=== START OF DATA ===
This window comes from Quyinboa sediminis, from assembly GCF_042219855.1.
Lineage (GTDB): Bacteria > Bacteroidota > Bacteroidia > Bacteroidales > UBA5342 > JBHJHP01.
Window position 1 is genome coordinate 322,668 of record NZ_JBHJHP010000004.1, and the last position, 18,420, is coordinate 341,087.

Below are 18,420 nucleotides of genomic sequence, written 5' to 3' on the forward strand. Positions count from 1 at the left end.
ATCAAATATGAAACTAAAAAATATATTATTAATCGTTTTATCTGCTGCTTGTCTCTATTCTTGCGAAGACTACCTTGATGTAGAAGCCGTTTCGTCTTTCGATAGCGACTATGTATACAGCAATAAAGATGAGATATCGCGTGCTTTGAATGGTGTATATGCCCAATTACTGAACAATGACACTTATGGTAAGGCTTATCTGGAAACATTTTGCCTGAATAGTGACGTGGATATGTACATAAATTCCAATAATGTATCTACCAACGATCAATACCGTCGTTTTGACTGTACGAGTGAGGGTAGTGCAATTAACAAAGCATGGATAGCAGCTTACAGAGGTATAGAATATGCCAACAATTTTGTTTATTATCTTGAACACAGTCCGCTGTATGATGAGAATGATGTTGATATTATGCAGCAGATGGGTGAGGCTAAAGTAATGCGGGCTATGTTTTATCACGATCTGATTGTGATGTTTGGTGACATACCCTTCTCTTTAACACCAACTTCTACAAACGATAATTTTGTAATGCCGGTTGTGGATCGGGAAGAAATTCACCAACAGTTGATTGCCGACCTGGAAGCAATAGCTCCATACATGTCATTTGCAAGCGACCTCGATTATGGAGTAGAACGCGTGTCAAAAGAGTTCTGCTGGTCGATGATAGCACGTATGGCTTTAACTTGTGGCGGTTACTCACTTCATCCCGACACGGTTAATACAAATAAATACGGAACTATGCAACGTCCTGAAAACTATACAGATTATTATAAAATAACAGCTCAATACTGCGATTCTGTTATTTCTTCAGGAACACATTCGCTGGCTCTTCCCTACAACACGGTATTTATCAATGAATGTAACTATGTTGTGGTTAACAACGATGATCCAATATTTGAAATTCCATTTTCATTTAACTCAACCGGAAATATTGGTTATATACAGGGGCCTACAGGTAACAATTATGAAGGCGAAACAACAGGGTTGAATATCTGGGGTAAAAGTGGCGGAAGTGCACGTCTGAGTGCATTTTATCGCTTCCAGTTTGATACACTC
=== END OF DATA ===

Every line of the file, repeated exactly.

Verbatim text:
This window comes from Quyinboa sediminis, from assembly GCF_042219855.1.
Lineage (GTDB): Bacteria > Bacteroidota > Bacteroidia > Bacteroidales > UBA5342 > JBHJHP01.
Window position 1 is genome coordinate 322,668 of record NZ_JBHJHP010000004.1, and the last position, 18,420, is coordinate 341,087.

Below are 18,420 nucleotides of genomic sequence, written 5' to 3' on the forward strand. Positions count from 1 at the left end.
ATCAAATATGAAACTAAAAAATATATTATTAATCGTTTTATCTGCTGCTTGTCTCTATTCTTGCGAAGACTACCTTGATGTAGAAGCCGTTTCGTCTTTCGATAGCGACTATGTATACAGCAATAAAGATGAGATATCGCGTGCTTTGAATGGTGTATATGCCCAATTACTGAACAATGACACTTATGGTAAGGCTTATCTGGAAACATTTTGCCTGAATAGTGACGTGGATATGTACATAAATTCCAATAATGTATCTACCAACGATCAATACCGTCGTTTTGACTGTACGAGTGAGGGTAGTGCAATTAACAAAGCATGGATAGCAGCTTACAGAGGTATAGAATATGCCAACAATTTTGTTTATTATCTTGAACACAGTCCGCTGTATGATGAGAATGATGTTGATATTATGCAGCAGATGGGTGAGGCTAAAGTAATGCGGGCTATGTTTTATCACGATCTGATTGTGATGTTTGGTGACATACCCTTCTCTTTAACACCAACTTCTACAAACGATAATTTTGTAATGCCGGTTGTGGATCGGGAAGAAATTCACCAACAGTTGATTGCCGACCTGGAAGCAATAGCTCCATACATGTCATTTGCAAGCGACCTCGATTATGGAGTAGAACGCGTGTCAAAAGAGTTCTGCTGGTCGATGATAGCACGTATGGCTTTAACTTGTGGCGGTTACTCACTTCATCCCGACACGGTTAATACAAATAAATACGGAACTATGCAACGTCCTGAAAACTATACAGATTATTATAAAATAACAGCTCAATACTGCGATTCTGTTATTTCTTCAGGAACACATTCGCTGGCTCTTCCCTACAACACGGTATTTATCAATGAATGTAACTATGTTGTGGTTAACAACGATGATCCAATATTTGAAATTCCATTTTCATTTAACTCAACCGGAAATATTGGTTATATACAGGGGCCTACAGGTAACAATTATGAAGGCGAAACAACAGGGTTGAATATCTGGGGTAAAAGTGGCGGAAGTGCACGTCTGAGTGCATTTTATCGCTTCCAGTTTGATACACTC